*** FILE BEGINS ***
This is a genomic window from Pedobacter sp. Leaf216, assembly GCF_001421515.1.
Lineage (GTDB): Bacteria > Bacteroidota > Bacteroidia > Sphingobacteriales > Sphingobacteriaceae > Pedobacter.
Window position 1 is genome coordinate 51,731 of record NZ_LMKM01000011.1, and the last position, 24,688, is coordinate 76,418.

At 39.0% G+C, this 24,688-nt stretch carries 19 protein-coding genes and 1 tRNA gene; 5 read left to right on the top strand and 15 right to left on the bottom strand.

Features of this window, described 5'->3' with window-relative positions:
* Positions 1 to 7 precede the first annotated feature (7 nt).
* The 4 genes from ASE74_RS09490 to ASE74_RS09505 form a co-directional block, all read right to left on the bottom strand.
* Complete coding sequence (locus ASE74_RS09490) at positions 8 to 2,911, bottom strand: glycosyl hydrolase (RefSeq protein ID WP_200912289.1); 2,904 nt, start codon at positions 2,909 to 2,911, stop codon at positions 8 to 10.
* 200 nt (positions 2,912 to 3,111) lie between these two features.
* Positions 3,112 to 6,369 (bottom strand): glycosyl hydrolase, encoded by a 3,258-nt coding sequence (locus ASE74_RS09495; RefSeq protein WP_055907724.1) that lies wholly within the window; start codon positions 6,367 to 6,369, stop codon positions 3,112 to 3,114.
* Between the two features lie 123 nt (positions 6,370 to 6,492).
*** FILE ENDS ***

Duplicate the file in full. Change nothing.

This is a genomic window from Pedobacter sp. Leaf216, assembly GCF_001421515.1.
Lineage (GTDB): Bacteria > Bacteroidota > Bacteroidia > Sphingobacteriales > Sphingobacteriaceae > Pedobacter.
Window position 1 is genome coordinate 51,731 of record NZ_LMKM01000011.1, and the last position, 24,688, is coordinate 76,418.

At 39.0% G+C, this 24,688-nt stretch carries 19 protein-coding genes and 1 tRNA gene; 5 read left to right on the top strand and 15 right to left on the bottom strand.

Features of this window, described 5'->3' with window-relative positions:
* Positions 1 to 7 precede the first annotated feature (7 nt).
* The 4 genes from ASE74_RS09490 to ASE74_RS09505 form a co-directional block, all read right to left on the bottom strand.
* Complete coding sequence (locus ASE74_RS09490) at positions 8 to 2,911, bottom strand: glycosyl hydrolase (RefSeq protein ID WP_200912289.1); 2,904 nt, start codon at positions 2,909 to 2,911, stop codon at positions 8 to 10.
* 200 nt (positions 2,912 to 3,111) lie between these two features.
* Positions 3,112 to 6,369 (bottom strand): glycosyl hydrolase, encoded by a 3,258-nt coding sequence (locus ASE74_RS09495; RefSeq protein WP_055907724.1) that lies wholly within the window; start codon positions 6,367 to 6,369, stop codon positions 3,112 to 3,114.
* Between the two features lie 123 nt (positions 6,370 to 6,492).